|Youlie/Bronie Burn – 1 weir (Aberdeenshire)|
|Fithie Burn – 1 weir (Angus)|
|River Eden – 1 weir (Perth and Kinross)|
|Levern Water – 1 weir (East Renfrewshire)|
The scheme aims to encourage participation in river restoration projects by providing compensation for changes to land use from restoring natural river processes and habitats. The scheme is now open to land managers and will provide compensation for arable and grassland converted to the natural river corridor as part of a river restoration project. Projects must deliver a significant improvement to the physical condition of a watercourse to be considered for compensation. This will be determined by SEPA.
About the scheme:
|Who is eligible?||A land manager undertaking an agricultural activity.|
|What land is eligible?||
|Financial support coverage||Income forgone relating to land taken out of productive use during the construction phase of a restoration project or once the works has completed.|
|Payment||Payment will be upon completion of the restoration project. 100% of eligible costs for compensation will be paid as a lump sum.|
|Reversal of restoration works||Restoring natural river movement will result in a permanent change to the adjacent land use. The land manager will be required to enter into a legal contract that takes the land out of productive use. Reversal of works will be subject to SEPA water environment legislation regulations for controlled activities.|
Full details of the scheme can be found in the guidance for applicants. The application for river restoration compensation scheme form (WAT-APP-REG-06) should be completed and returned to SEPA.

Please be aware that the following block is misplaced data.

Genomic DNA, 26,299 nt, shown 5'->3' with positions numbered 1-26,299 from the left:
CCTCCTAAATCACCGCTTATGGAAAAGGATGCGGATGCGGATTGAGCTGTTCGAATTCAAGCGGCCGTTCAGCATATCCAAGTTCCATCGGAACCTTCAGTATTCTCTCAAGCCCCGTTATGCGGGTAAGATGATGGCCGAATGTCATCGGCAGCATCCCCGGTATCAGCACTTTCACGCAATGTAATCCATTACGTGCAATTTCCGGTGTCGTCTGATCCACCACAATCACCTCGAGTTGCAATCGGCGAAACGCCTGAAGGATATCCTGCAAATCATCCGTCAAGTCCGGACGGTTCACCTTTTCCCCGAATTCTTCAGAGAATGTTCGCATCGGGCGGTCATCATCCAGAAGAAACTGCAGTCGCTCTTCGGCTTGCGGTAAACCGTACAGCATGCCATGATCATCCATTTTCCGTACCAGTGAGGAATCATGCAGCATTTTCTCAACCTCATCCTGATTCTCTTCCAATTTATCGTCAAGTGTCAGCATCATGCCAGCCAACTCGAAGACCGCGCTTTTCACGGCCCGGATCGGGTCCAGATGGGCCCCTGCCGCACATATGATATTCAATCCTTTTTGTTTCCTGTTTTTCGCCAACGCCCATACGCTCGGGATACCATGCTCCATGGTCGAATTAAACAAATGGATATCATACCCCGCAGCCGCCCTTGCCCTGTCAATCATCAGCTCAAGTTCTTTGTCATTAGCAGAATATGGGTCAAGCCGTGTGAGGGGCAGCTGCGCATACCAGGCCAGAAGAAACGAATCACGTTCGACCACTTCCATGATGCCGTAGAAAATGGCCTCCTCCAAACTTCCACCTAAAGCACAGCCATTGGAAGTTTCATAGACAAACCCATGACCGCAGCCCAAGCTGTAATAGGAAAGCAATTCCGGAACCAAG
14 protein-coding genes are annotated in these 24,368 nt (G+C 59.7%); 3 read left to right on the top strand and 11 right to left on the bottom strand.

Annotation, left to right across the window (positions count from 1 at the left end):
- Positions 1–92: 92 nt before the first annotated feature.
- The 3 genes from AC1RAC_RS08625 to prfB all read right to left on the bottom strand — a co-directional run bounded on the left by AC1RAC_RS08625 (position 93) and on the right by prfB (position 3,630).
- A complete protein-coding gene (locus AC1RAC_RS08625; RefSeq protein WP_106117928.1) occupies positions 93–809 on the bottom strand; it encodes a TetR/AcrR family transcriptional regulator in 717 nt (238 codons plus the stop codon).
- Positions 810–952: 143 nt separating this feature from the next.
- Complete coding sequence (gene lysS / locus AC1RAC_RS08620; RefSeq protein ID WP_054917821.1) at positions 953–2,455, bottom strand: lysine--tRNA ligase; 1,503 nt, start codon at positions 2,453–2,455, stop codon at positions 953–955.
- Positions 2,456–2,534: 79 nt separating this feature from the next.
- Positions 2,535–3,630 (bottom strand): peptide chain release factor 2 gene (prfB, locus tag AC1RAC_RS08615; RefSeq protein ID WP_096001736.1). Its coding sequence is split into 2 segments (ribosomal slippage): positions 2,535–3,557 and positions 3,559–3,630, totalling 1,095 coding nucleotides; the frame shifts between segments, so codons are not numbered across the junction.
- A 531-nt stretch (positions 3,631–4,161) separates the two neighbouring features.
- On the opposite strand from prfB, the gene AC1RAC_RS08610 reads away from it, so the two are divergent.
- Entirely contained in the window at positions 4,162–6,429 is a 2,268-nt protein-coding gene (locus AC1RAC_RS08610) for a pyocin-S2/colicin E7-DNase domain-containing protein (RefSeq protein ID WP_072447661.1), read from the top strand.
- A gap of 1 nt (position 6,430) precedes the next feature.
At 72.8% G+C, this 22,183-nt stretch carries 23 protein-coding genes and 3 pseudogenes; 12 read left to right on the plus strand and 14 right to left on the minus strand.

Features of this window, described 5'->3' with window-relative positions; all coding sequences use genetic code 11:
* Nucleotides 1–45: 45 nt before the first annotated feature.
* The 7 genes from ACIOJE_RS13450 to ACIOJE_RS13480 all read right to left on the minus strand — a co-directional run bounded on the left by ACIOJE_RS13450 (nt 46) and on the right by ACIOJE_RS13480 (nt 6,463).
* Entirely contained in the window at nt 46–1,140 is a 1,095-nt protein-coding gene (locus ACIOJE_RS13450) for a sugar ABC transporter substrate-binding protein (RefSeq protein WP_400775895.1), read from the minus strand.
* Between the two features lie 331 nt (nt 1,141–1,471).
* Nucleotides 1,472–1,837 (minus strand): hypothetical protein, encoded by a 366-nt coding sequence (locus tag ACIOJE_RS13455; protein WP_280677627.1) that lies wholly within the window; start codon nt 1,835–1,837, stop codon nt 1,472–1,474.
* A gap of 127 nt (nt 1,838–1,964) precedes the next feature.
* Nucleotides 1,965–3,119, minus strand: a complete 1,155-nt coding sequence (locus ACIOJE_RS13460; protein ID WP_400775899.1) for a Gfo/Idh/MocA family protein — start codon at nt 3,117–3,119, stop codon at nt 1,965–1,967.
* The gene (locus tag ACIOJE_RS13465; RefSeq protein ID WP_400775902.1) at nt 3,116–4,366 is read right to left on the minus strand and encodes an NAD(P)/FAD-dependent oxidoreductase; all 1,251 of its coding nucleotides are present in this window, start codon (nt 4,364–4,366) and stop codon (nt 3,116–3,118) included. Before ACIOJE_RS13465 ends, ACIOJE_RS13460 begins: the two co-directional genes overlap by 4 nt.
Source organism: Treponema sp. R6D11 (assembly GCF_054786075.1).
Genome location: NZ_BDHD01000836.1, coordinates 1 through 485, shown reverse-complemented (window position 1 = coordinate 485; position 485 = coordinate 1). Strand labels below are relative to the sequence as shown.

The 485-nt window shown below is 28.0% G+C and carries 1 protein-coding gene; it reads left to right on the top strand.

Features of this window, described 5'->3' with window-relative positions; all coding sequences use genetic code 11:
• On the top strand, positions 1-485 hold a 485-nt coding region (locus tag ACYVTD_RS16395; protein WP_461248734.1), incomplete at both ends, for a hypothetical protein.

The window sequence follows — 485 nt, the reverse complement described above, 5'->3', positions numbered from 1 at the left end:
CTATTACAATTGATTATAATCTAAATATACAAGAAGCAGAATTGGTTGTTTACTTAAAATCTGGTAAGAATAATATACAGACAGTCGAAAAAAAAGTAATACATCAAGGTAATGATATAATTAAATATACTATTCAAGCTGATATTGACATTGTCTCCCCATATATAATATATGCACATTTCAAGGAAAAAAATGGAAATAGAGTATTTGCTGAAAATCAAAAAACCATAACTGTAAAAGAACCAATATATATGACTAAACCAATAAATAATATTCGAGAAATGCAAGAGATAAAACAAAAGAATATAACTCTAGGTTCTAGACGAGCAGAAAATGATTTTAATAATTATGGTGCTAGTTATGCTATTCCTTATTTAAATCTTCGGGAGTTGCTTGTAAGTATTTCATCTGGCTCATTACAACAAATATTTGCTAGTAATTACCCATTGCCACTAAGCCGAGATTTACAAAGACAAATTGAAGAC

The legal basis for the compensation scheme is the Environment Act 1995, Section 37 as read with Section 47. The scheme has been approved through the European Commission as compatible with State aid guidelines and is published on the Scottish Government website as SA.43178.
For more information on the SEPA River restoration compensation scheme please contact us at: firstname.lastname@example.org
The Water Environment Fund has provided funding to projects that aim to help restore Scotland’s catchments from the source, through rivers, lochs and floodplains, into estuaries and out to sea. Examples the Fund has supported are shown below.
- Fish barrier removal, Pluscarden, Fraserburgh
- River restoration, Rottal Burn, Angus
- Removal of the Creamery Weir, Twynholm, Dumfries and Galloway
State aid is a European Commission term that refers to forms of public assistance, given to undertakings on a discretionary basis, which has the potential to distort competition and affect trade between Member States of the European Union.
All funding provided must comply with State aid rules. There are two aspects of Water Environment Funding that are European Union approved schemes: funding for infrastructure improvements on agricultural land and the SEPA river restoration compensation scheme.
Funding for infrastructure improvements on agricultural land
Funding will only be awarded to infrastructure improvements on agricultural land when required as part of a river restoration or removal of a fish barrier project. These payments are made available under Commission Regulation (EU) No 702/2014 , Water Environment Fund SA. 41329. Further guidance on State aid is also available.
For more information about the Water Environment Fund, project eligibility and potential funding, you can get in touch by emailing us at email@example.com